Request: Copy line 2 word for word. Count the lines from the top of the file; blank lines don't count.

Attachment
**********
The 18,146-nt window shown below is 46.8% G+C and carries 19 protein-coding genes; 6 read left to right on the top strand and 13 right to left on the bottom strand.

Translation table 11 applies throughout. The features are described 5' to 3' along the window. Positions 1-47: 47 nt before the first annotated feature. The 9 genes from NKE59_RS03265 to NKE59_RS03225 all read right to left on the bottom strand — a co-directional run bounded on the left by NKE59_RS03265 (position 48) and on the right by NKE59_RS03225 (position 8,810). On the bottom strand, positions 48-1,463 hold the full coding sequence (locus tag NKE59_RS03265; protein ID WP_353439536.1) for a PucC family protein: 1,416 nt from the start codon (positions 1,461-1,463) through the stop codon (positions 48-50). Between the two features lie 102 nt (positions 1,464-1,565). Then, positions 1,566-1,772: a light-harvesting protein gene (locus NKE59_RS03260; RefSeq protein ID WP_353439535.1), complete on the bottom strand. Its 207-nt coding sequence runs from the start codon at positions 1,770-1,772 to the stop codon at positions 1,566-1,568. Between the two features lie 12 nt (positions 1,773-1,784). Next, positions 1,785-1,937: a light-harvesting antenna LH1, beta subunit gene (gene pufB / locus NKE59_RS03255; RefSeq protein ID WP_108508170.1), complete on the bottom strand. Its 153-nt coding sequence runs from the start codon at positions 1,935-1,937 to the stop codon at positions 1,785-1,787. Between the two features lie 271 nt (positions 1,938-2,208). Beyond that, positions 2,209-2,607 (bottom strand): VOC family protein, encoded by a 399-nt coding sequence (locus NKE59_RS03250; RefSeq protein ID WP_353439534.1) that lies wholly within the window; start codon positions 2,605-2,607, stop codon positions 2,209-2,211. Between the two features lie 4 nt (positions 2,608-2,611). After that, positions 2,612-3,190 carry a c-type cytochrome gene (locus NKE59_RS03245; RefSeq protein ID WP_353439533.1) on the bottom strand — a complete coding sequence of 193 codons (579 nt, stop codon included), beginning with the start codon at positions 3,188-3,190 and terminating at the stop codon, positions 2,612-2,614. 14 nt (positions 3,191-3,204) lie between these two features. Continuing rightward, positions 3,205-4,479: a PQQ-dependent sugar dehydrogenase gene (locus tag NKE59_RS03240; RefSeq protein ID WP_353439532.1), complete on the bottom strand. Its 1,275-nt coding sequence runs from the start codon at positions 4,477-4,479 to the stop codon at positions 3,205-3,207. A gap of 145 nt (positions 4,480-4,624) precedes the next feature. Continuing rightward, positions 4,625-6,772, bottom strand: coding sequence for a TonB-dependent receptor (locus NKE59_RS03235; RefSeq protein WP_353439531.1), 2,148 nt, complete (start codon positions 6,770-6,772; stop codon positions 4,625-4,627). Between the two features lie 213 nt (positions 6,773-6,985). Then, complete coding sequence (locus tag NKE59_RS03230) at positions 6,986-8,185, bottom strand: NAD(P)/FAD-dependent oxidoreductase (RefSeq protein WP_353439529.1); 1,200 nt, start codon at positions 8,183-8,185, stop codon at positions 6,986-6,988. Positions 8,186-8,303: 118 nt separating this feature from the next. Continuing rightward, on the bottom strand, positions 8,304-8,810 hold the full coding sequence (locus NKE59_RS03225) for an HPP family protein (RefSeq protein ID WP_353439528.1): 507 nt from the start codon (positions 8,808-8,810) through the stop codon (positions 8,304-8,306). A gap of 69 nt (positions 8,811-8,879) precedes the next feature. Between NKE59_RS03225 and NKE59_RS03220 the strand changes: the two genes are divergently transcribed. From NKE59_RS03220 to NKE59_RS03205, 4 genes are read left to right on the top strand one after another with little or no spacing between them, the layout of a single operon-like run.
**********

Translation table 11 applies throughout. The features are described 5' to 3' along the window. Positions 1-47: 47 nt before the first annotated feature. The 9 genes from NKE59_RS03265 to NKE59_RS03225 all read right to left on the bottom strand — a co-directional run bounded on the left by NKE59_RS03265 (position 48) and on the right by NKE59_RS03225 (position 8,810). On the bottom strand, positions 48-1,463 hold the full coding sequence (locus tag NKE59_RS03265; protein ID WP_353439536.1) for a PucC family protein: 1,416 nt from the start codon (positions 1,461-1,463) through the stop codon (positions 48-50). Between the two features lie 102 nt (positions 1,464-1,565). Then, positions 1,566-1,772: a light-harvesting protein gene (locus NKE59_RS03260; RefSeq protein ID WP_353439535.1), complete on the bottom strand. Its 207-nt coding sequence runs from the start codon at positions 1,770-1,772 to the stop codon at positions 1,566-1,568. Between the two features lie 12 nt (positions 1,773-1,784). Next, positions 1,785-1,937: a light-harvesting antenna LH1, beta subunit gene (gene pufB / locus NKE59_RS03255; RefSeq protein ID WP_108508170.1), complete on the bottom strand. Its 153-nt coding sequence runs from the start codon at positions 1,935-1,937 to the stop codon at positions 1,785-1,787. Between the two features lie 271 nt (positions 1,938-2,208). Beyond that, positions 2,209-2,607 (bottom strand): VOC family protein, encoded by a 399-nt coding sequence (locus NKE59_RS03250; RefSeq protein ID WP_353439534.1) that lies wholly within the window; start codon positions 2,605-2,607, stop codon positions 2,209-2,211. Between the two features lie 4 nt (positions 2,608-2,611). After that, positions 2,612-3,190 carry a c-type cytochrome gene (locus NKE59_RS03245; RefSeq protein ID WP_353439533.1) on the bottom strand — a complete coding sequence of 193 codons (579 nt, stop codon included), beginning with the start codon at positions 3,188-3,190 and terminating at the stop codon, positions 2,612-2,614. 14 nt (positions 3,191-3,204) lie between these two features. Continuing rightward, positions 3,205-4,479: a PQQ-dependent sugar dehydrogenase gene (locus tag NKE59_RS03240; RefSeq protein ID WP_353439532.1), complete on the bottom strand. Its 1,275-nt coding sequence runs from the start codon at positions 4,477-4,479 to the stop codon at positions 3,205-3,207. A gap of 145 nt (positions 4,480-4,624) precedes the next feature. Continuing rightward, positions 4,625-6,772, bottom strand: coding sequence for a TonB-dependent receptor (locus NKE59_RS03235; RefSeq protein WP_353439531.1), 2,148 nt, complete (start codon positions 6,770-6,772; stop codon positions 4,625-4,627). Between the two features lie 213 nt (positions 6,773-6,985). Then, complete coding sequence (locus tag NKE59_RS03230) at positions 6,986-8,185, bottom strand: NAD(P)/FAD-dependent oxidoreductase (RefSeq protein WP_353439529.1); 1,200 nt, start codon at positions 8,183-8,185, stop codon at positions 6,986-6,988. Positions 8,186-8,303: 118 nt separating this feature from the next. Continuing rightward, on the bottom strand, positions 8,304-8,810 hold the full coding sequence (locus NKE59_RS03225) for an HPP family protein (RefSeq protein ID WP_353439528.1): 507 nt from the start codon (positions 8,808-8,810) through the stop codon (positions 8,304-8,306). A gap of 69 nt (positions 8,811-8,879) precedes the next feature. Between NKE59_RS03225 and NKE59_RS03220 the strand changes: the two genes are divergently transcribed. From NKE59_RS03220 to NKE59_RS03205, 4 genes are read left to right on the top strand one after another with little or no spacing between them, the layout of a single operon-like run.